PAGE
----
27. Since the last report, the Commission has worked in four areas to implement the chemical-monitoring aspects of the plan. Firstly, the Commission continues to investigate past Iraqi chemical weapons activities using seminars and question-and-answer sessions with competent Iraqi officials. A thorough understanding of Iraq's technical capabilities, manufacturing equipment and precursor suppliers, and past chemical weapons production activities are necessary prerequisites for the successful design and implementation of the ongoing monitoring and verification system. Secondly, the Commission conducted a site sweep and hand-over of the Muthanna State Establishment. That facility was the hub of Iraq's past chemical weapons programmes. As such, it contained the bulk of the declared and discovered chemical agents, filled munitions and munitions production and filling equipment. The site survey and hand-over teams established that the site was free of prohibited materials and that all dual-use equipment at the site was properly tagged and inventoried. Thirdly, three chemical protocol-building missions have been conducted at a variety of sites. Finally, the chemical group has arrived in Iraq as part of the Baghdad Monitoring and Verification Centre and started its monitoring activities.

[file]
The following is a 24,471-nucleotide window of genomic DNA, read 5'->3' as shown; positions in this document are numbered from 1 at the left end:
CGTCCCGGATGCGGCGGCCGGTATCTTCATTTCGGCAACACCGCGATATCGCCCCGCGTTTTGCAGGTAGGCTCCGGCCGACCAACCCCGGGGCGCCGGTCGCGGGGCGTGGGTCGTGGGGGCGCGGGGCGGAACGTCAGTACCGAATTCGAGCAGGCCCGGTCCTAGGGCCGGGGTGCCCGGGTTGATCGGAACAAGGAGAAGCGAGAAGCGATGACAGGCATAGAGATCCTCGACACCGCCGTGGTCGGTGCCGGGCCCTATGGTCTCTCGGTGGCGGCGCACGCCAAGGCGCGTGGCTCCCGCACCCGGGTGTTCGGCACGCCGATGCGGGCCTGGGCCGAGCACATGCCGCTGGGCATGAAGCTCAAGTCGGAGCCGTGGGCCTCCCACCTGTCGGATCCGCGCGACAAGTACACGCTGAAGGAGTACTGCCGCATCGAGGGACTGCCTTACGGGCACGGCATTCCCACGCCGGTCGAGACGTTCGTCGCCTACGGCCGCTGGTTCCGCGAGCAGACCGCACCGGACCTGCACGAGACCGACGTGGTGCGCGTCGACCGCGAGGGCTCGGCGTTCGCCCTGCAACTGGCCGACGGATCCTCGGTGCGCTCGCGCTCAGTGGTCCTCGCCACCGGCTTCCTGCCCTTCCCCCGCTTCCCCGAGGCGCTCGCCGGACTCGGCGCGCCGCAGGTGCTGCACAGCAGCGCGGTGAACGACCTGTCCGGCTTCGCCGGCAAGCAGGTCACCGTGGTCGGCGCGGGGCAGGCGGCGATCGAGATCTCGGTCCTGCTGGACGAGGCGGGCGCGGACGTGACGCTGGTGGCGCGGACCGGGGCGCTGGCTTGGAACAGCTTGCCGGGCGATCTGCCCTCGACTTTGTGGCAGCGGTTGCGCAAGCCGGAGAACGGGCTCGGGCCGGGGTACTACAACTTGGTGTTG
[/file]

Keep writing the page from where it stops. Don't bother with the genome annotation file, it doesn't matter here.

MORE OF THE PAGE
28. The inventory and protocol testing activities of UNSCOM 67/CW13 and the chemical air sampler installation by UNSCOM 70/CW14 have been described fully in chapter II.2.B, annex I of S/1994/489.
29. The first series of chemical baseline inspections was carried out by UNSCOM 75/CW16 from 25 May to 5 June 1994. The team's task was to conduct baseline inspections and build protocols for the chemical sites known to have been associated with Iraq's past chemical weapons programmes or to have dual-purpose capabilities of specific concern for the future ongoing monitoring and verification system.
30. The team generated protocols for 14 sites. The protocols include data on the layout of the site, the chemical processes used, precursors utilized and waste materials produced. The team was able to make recommendations on the frequency of monitoring inspections for the 14 sites. They were also able to refine the baseline data requirements established by UNSCOM 67/CW13.